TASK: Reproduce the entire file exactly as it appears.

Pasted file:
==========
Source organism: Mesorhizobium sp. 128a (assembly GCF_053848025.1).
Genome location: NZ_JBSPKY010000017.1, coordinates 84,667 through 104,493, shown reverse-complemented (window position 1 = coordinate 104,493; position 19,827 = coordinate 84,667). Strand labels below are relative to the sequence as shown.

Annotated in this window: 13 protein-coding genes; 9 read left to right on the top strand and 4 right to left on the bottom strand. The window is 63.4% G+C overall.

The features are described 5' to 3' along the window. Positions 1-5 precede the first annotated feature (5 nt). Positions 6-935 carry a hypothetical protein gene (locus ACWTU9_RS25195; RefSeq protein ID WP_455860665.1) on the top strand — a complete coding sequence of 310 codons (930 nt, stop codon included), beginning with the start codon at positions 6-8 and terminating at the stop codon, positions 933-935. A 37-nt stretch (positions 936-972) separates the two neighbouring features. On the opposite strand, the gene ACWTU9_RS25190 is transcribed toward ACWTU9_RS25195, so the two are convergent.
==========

Source organism: Mesorhizobium sp. 128a (assembly GCF_053848025.1).
Genome location: NZ_JBSPKY010000017.1, coordinates 84,667 through 104,493, shown reverse-complemented (window position 1 = coordinate 104,493; position 19,827 = coordinate 84,667). Strand labels below are relative to the sequence as shown.

Annotated in this window: 13 protein-coding genes; 9 read left to right on the top strand and 4 right to left on the bottom strand. The window is 63.4% G+C overall.

The features are described 5' to 3' along the window. Positions 1-5 precede the first annotated feature (5 nt). Positions 6-935 carry a hypothetical protein gene (locus ACWTU9_RS25195; RefSeq protein ID WP_455860665.1) on the top strand — a complete coding sequence of 310 codons (930 nt, stop codon included), beginning with the start codon at positions 6-8 and terminating at the stop codon, positions 933-935. A 37-nt stretch (positions 936-972) separates the two neighbouring features. On the opposite strand, the gene ACWTU9_RS25190 is transcribed toward ACWTU9_RS25195, so the two are convergent.